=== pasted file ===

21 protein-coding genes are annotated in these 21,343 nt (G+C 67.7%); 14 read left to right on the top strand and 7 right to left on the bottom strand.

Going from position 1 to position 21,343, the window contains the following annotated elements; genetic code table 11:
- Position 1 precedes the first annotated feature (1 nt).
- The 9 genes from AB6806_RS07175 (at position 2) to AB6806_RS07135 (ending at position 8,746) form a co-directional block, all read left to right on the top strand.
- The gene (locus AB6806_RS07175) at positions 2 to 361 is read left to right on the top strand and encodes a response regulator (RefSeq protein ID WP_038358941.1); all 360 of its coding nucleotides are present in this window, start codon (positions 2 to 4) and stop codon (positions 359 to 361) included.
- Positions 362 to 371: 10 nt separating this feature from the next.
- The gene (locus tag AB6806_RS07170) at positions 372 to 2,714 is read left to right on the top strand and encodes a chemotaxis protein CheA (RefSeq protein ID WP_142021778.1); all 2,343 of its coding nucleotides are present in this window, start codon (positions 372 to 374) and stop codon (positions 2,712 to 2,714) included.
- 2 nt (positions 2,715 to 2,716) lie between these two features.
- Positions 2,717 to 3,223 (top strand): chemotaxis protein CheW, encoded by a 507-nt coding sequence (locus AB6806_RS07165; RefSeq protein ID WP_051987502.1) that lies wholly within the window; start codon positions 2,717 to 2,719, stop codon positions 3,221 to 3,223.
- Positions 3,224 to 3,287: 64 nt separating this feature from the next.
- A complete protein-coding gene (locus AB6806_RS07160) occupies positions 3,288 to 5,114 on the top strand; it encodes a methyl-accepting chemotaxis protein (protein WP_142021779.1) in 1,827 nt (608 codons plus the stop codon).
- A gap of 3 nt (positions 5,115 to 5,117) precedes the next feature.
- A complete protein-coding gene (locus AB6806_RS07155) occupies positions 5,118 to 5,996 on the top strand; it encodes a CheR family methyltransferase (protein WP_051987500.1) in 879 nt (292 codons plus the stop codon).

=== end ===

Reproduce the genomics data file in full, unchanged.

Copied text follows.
21 protein-coding genes are annotated in these 21,343 nt (G+C 67.7%); 14 read left to right on the top strand and 7 right to left on the bottom strand.

Going from position 1 to position 21,343, the window contains the following annotated elements; genetic code table 11:
- Position 1 precedes the first annotated feature (1 nt).
- The 9 genes from AB6806_RS07175 (at position 2) to AB6806_RS07135 (ending at position 8,746) form a co-directional block, all read left to right on the top strand.
- The gene (locus AB6806_RS07175) at positions 2 to 361 is read left to right on the top strand and encodes a response regulator (RefSeq protein ID WP_038358941.1); all 360 of its coding nucleotides are present in this window, start codon (positions 2 to 4) and stop codon (positions 359 to 361) included.
- Positions 362 to 371: 10 nt separating this feature from the next.
- The gene (locus tag AB6806_RS07170) at positions 372 to 2,714 is read left to right on the top strand and encodes a chemotaxis protein CheA (RefSeq protein ID WP_142021778.1); all 2,343 of its coding nucleotides are present in this window, start codon (positions 372 to 374) and stop codon (positions 2,712 to 2,714) included.
- 2 nt (positions 2,715 to 2,716) lie between these two features.
- Positions 2,717 to 3,223 (top strand): chemotaxis protein CheW, encoded by a 507-nt coding sequence (locus AB6806_RS07165; RefSeq protein ID WP_051987502.1) that lies wholly within the window; start codon positions 2,717 to 2,719, stop codon positions 3,221 to 3,223.
- Positions 3,224 to 3,287: 64 nt separating this feature from the next.
- A complete protein-coding gene (locus AB6806_RS07160) occupies positions 3,288 to 5,114 on the top strand; it encodes a methyl-accepting chemotaxis protein (protein WP_142021779.1) in 1,827 nt (608 codons plus the stop codon).
- A gap of 3 nt (positions 5,115 to 5,117) precedes the next feature.
- A complete protein-coding gene (locus AB6806_RS07155) occupies positions 5,118 to 5,996 on the top strand; it encodes a CheR family methyltransferase (protein WP_051987500.1) in 879 nt (292 codons plus the stop codon).